The College Board’s recent introduction of the Landscape tool has brought questions about equalizing the admissions process to the fore. We stand with The New York Times’ Editorial Board in calling for one modification to work toward this equality: the end of legacy admissions. 

Legacy admissions are inherently unequal. They emerged after World War I as a means to keep mostly Jewish immigrants out of top universities. More recently, a New York Times investigation showed that wealth is the most crucial factor in admissions, as schools are constantly looking to earn the most money they can from tuition. Wealthier students are less of a financial burden on universities, and this cost-benefit analysis is factored into the admissions decision. Accepting the children of alumni guarantees a cycle of affluence for well-connected individuals, even when universities tout their efforts to diversify. With a national student debt crisis, attending expensive universities can be impossible for some lower-income individuals.

Offering students preferential treatment just because their family members went to a particular school undermines the allegedly meritocratic nature of college admissions that values a student’s achievements in and out of class over all else. Colleges should create more equal opportunities for all students, regardless of familial connections. Instead of being judged solely on their test scores, essays and extracurricular involvements like all other applicants, legacy students have the added bonus of a familial connection to the school. This type of admissions creates a qualification based on privilege, not actual ability or achievement.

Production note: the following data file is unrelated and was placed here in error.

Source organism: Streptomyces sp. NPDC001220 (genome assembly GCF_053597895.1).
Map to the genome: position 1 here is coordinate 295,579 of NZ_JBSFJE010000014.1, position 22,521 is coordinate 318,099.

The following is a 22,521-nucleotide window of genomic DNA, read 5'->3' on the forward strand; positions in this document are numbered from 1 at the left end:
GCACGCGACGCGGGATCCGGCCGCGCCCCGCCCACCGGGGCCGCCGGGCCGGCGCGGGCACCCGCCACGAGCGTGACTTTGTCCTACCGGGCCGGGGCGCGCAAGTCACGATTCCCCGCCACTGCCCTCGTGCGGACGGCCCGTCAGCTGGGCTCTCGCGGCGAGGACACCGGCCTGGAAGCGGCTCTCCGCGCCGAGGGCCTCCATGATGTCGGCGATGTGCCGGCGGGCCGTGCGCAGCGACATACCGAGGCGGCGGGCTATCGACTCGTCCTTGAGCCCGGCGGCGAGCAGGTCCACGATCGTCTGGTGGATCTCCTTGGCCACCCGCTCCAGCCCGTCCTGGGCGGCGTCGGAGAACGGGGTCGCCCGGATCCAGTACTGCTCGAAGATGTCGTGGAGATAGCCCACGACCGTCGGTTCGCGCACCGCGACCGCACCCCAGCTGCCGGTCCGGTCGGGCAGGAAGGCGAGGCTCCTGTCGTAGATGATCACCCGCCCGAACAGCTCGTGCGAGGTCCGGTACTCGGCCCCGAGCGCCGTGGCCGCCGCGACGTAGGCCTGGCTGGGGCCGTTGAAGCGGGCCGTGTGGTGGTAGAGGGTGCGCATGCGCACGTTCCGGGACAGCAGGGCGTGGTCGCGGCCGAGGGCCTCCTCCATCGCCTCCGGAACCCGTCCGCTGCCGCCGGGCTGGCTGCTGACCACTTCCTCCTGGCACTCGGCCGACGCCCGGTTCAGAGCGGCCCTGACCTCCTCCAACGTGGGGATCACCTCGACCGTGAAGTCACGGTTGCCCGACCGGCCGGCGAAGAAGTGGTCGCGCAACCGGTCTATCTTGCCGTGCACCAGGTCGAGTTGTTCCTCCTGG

Nearly half of all U.S. private institutions use legacy status in their admissions process, and critics note that students with this status are usually already in the upper echelon of a school’s applicant pool. Factoring legacy into their applications only adds to the advantages of the most privileged. 

Supporters of legacy admissions claim alumni families are likelier to donate, and that these donations could increase financial aid opportunities. However, researchers found that there is no evidence that families of legacy admits donate more to their school than non-legacy admits. For example, while Yale University’s (Conn.) alumni acceptance rate decreased from 24 percent to 13 percent over the past 30 years, total alumni giving actually increased over the same time period. Schools may also view intergenerational admissions as a way to give back to their alumni, but that shouldn’t justify the practice. This preferential treatment for the children of alumni reinforces their existing privilege and connections to specific universities, giving them advantages that other students lack for no good reason.

As an elite private institution, Emory should lead the way in ending legacy admissions to level the admissions playing field. If the University is truly committed to welcoming the best and most diverse freshman class it can every year, it cannot give the most privileged an even better shot at admission to the school. And even if legacy status does not guarantee admission, it provides an unnecessary leg up to individuals who may not have done much else to deserve it.

The Editorial Board is composed of Zach Ball, Jacob Busch, Andrew Kliewer, Boris Niyonzima, Shreya Pabbaraju and Kimia Tabatabaei.